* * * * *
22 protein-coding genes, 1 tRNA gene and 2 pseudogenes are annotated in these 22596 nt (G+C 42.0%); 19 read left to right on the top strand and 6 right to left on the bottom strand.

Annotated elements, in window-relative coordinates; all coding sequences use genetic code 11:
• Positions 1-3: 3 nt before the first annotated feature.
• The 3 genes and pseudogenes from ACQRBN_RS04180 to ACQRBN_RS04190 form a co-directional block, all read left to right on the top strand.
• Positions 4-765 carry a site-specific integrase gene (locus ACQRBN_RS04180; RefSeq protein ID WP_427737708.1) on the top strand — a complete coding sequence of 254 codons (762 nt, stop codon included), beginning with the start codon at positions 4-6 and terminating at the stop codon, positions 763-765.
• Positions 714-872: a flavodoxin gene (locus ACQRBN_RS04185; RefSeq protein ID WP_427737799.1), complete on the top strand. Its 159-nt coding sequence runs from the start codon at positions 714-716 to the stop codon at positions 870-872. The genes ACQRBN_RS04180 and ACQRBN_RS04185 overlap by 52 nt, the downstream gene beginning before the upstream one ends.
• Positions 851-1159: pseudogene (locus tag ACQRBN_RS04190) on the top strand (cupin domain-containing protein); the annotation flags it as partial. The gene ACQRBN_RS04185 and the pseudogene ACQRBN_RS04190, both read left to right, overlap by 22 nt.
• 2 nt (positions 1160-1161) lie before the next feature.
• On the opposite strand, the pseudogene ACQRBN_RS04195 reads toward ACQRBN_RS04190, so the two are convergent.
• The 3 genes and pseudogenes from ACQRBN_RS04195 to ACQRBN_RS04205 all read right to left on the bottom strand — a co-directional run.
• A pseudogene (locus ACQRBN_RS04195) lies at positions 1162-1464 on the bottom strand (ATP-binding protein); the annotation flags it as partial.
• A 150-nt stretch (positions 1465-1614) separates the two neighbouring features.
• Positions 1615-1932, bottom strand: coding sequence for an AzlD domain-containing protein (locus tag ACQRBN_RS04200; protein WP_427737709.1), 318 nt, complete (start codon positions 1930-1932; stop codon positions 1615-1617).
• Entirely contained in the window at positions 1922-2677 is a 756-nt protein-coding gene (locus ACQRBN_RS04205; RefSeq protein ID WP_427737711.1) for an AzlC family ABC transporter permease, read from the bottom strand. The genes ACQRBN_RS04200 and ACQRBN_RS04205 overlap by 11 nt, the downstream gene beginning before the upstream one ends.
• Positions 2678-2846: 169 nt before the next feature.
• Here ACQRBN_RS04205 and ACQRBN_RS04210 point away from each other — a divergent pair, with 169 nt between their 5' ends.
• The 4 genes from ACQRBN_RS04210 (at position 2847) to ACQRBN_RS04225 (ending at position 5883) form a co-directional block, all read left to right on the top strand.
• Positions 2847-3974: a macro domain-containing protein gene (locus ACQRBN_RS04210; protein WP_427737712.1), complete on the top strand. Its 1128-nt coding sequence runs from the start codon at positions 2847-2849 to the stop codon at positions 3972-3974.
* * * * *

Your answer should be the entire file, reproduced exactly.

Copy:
22 protein-coding genes, 1 tRNA gene and 2 pseudogenes are annotated in these 22596 nt (G+C 42.0%); 19 read left to right on the top strand and 6 right to left on the bottom strand.

Annotated elements, in window-relative coordinates; all coding sequences use genetic code 11:
• Positions 1-3: 3 nt before the first annotated feature.
• The 3 genes and pseudogenes from ACQRBN_RS04180 to ACQRBN_RS04190 form a co-directional block, all read left to right on the top strand.
• Positions 4-765 carry a site-specific integrase gene (locus ACQRBN_RS04180; RefSeq protein ID WP_427737708.1) on the top strand — a complete coding sequence of 254 codons (762 nt, stop codon included), beginning with the start codon at positions 4-6 and terminating at the stop codon, positions 763-765.
• Positions 714-872: a flavodoxin gene (locus ACQRBN_RS04185; RefSeq protein ID WP_427737799.1), complete on the top strand. Its 159-nt coding sequence runs from the start codon at positions 714-716 to the stop codon at positions 870-872. The genes ACQRBN_RS04180 and ACQRBN_RS04185 overlap by 52 nt, the downstream gene beginning before the upstream one ends.
• Positions 851-1159: pseudogene (locus tag ACQRBN_RS04190) on the top strand (cupin domain-containing protein); the annotation flags it as partial. The gene ACQRBN_RS04185 and the pseudogene ACQRBN_RS04190, both read left to right, overlap by 22 nt.
• 2 nt (positions 1160-1161) lie before the next feature.
• On the opposite strand, the pseudogene ACQRBN_RS04195 reads toward ACQRBN_RS04190, so the two are convergent.
• The 3 genes and pseudogenes from ACQRBN_RS04195 to ACQRBN_RS04205 all read right to left on the bottom strand — a co-directional run.
• A pseudogene (locus ACQRBN_RS04195) lies at positions 1162-1464 on the bottom strand (ATP-binding protein); the annotation flags it as partial.
• A 150-nt stretch (positions 1465-1614) separates the two neighbouring features.
• Positions 1615-1932, bottom strand: coding sequence for an AzlD domain-containing protein (locus tag ACQRBN_RS04200; protein WP_427737709.1), 318 nt, complete (start codon positions 1930-1932; stop codon positions 1615-1617).
• Entirely contained in the window at positions 1922-2677 is a 756-nt protein-coding gene (locus ACQRBN_RS04205; RefSeq protein ID WP_427737711.1) for an AzlC family ABC transporter permease, read from the bottom strand. The genes ACQRBN_RS04200 and ACQRBN_RS04205 overlap by 11 nt, the downstream gene beginning before the upstream one ends.
• Positions 2678-2846: 169 nt before the next feature.
• Here ACQRBN_RS04205 and ACQRBN_RS04210 point away from each other — a divergent pair, with 169 nt between their 5' ends.
• The 4 genes from ACQRBN_RS04210 (at position 2847) to ACQRBN_RS04225 (ending at position 5883) form a co-directional block, all read left to right on the top strand.
• Positions 2847-3974: a macro domain-containing protein gene (locus ACQRBN_RS04210; protein WP_427737712.1), complete on the top strand. Its 1128-nt coding sequence runs from the start codon at positions 2847-2849 to the stop codon at positions 3972-3974.